Regarding LTCM, the "official" story is that no government money was used for this. The bailout was organized by the FRB of New York - draw your own conclusions about the credibility of the "official" story.

12/21/2005 9:27 AM  
Blogger David said...

"This is a very dangerous situation from which there is no good exit."

If the fedral govt. bail the lendors / speculators etc. out with federal dollars, it encourages more irrational exuberance. H*ll no!

12/21/2005 10:11 AM  
Anonymous Anonymous said...

I'm certainly not bailing out anyone's crazy investments by buying a half-million dollar shack in the ghetto, and I hope to GOD (and I am an atheist) that the government will just let the investors fall flat on their faces. A deep recession is not fun, but it is needed. The alternative of inflation to make the loans payable by average Joes just screws all of us responsible people who are saving. I suppose I could just buy gold, though.

12/21/2005 10:37 AM  
Blogger Metroplexual said...

Just remember last time with the S&L and these same schmucks under #41 bush the unofficial policy was private profit and public risk.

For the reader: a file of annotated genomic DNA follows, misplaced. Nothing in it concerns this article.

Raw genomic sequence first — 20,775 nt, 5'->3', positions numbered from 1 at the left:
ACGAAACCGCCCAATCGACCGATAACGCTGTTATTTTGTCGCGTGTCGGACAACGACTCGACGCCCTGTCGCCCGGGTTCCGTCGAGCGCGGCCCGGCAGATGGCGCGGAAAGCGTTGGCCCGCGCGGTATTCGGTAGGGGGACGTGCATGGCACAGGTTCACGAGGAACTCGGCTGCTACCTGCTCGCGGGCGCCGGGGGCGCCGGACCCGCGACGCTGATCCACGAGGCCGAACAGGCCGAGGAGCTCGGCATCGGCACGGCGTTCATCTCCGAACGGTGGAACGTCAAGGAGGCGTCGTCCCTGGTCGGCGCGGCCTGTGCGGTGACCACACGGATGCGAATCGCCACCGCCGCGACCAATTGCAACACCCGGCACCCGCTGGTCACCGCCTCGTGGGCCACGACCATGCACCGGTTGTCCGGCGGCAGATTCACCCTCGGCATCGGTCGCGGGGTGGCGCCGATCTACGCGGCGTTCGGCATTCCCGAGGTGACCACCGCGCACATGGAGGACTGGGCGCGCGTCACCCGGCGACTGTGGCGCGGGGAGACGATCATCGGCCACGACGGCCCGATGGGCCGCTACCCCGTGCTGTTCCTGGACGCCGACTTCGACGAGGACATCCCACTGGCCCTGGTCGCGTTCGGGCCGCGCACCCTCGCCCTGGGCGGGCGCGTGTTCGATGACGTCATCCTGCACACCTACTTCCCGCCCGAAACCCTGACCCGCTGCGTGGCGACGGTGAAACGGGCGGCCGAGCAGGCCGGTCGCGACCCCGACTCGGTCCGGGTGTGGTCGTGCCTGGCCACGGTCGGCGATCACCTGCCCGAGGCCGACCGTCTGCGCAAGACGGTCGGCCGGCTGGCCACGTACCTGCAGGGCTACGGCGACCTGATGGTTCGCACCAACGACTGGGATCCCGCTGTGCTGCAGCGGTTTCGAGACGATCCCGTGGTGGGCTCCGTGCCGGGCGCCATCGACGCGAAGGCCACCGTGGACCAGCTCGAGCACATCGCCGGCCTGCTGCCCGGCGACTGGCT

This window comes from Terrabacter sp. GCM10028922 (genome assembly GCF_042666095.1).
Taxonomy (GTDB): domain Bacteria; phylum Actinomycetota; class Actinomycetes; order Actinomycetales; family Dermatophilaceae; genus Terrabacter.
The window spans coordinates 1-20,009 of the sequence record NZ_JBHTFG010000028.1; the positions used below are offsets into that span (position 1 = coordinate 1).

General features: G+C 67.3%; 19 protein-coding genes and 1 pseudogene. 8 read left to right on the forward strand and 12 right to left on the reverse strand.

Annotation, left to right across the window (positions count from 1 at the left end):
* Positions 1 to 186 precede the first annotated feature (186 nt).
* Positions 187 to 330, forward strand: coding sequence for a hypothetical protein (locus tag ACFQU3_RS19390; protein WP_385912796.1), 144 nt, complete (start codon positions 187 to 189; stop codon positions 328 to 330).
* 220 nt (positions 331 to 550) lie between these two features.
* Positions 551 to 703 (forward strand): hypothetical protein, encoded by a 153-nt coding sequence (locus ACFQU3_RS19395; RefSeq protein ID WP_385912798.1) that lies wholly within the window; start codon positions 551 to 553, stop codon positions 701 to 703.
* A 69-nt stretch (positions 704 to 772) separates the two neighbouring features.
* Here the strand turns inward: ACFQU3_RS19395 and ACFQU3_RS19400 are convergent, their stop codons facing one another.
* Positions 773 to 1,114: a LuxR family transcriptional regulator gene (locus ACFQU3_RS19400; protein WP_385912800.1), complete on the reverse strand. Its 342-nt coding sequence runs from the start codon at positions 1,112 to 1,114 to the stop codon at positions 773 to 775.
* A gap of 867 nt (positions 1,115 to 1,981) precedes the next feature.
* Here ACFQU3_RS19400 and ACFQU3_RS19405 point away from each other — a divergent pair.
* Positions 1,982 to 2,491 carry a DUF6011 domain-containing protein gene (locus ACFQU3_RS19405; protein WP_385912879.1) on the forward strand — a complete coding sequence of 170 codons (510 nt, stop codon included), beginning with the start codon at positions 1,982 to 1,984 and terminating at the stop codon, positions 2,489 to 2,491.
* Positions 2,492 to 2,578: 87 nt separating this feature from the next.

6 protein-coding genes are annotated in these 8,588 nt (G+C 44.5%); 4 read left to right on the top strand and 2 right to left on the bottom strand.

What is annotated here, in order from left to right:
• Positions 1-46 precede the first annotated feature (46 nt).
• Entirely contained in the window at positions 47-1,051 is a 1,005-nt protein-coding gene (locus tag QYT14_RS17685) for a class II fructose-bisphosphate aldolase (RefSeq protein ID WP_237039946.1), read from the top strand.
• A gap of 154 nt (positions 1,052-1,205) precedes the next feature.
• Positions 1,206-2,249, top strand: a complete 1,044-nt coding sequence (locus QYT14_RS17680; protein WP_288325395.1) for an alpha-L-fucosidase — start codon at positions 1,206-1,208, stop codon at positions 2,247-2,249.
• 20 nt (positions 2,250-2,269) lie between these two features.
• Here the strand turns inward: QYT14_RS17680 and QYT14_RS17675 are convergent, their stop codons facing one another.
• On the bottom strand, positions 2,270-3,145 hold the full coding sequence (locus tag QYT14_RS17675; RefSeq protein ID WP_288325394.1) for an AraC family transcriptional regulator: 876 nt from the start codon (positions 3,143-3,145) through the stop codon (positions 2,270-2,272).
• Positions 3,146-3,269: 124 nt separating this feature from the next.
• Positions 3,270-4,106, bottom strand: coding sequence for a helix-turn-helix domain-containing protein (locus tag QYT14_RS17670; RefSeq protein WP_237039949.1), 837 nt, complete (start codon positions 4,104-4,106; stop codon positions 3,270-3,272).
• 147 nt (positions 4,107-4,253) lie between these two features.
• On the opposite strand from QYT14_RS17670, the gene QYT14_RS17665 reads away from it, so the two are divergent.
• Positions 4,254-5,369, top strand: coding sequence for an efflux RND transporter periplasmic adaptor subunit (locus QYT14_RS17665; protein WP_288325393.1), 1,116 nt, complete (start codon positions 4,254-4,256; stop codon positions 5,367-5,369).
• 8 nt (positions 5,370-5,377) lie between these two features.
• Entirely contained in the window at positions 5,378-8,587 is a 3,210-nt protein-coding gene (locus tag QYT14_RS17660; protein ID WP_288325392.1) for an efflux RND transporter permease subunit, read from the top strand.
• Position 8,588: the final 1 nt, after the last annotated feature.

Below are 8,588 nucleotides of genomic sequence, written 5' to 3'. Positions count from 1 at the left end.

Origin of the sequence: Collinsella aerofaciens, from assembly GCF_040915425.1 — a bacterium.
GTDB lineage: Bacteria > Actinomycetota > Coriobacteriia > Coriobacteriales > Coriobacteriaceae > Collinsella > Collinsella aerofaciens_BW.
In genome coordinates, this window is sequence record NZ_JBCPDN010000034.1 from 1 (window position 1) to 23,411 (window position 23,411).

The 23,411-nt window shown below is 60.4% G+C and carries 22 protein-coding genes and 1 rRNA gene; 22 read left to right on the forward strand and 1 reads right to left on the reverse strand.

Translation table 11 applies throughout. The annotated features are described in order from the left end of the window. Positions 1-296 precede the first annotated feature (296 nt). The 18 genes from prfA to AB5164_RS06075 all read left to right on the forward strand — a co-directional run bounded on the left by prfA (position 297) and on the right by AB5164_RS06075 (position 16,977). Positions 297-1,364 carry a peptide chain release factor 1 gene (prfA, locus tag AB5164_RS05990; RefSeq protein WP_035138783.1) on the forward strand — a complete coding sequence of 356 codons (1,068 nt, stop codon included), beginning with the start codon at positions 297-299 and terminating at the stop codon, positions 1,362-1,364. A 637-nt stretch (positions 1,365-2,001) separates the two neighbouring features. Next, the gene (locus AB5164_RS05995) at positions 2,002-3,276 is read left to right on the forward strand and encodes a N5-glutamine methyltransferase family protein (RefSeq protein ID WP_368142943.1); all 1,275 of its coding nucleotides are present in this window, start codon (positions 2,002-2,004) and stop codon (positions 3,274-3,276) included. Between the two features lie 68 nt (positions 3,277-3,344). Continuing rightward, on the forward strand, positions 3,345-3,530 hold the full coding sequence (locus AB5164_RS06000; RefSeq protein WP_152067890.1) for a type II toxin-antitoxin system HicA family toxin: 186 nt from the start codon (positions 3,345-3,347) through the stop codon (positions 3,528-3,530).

12/21/2005 10:53 AM  
Blogger Greenspan Screwed US said...

How much do you blame Greenspan for the insane Credit expansion that's occurred over the last 18 years?

12/21/2005 11:42 AM  
Blogger foreclose_me said...

My understanding is that if you are a new slave for the banks, you aren't 'out' of bankruptcy until your five-year (or whatever) period of debt slavery is over.

12/21/2005 12:12 PM  
Anonymous Anonymous said...

You should right a book...your blog has some seriously interesting stuff

12/21/2005 1:54 PM  
Anonymous Anonymous said...

Wow. Sounds like a bunch of coke addicts trying to drum up some addicts.

This is sick crazy insane stuff that will bacjfire bigtime. Just look at the mfg home industry. This is what I anticipate willhappen with stick houses and financing.
No regards to credit risk credit standards thrown aside. It's a raging bubble inflated by stupid fast money that will disappear quickly when the idiots are toasted.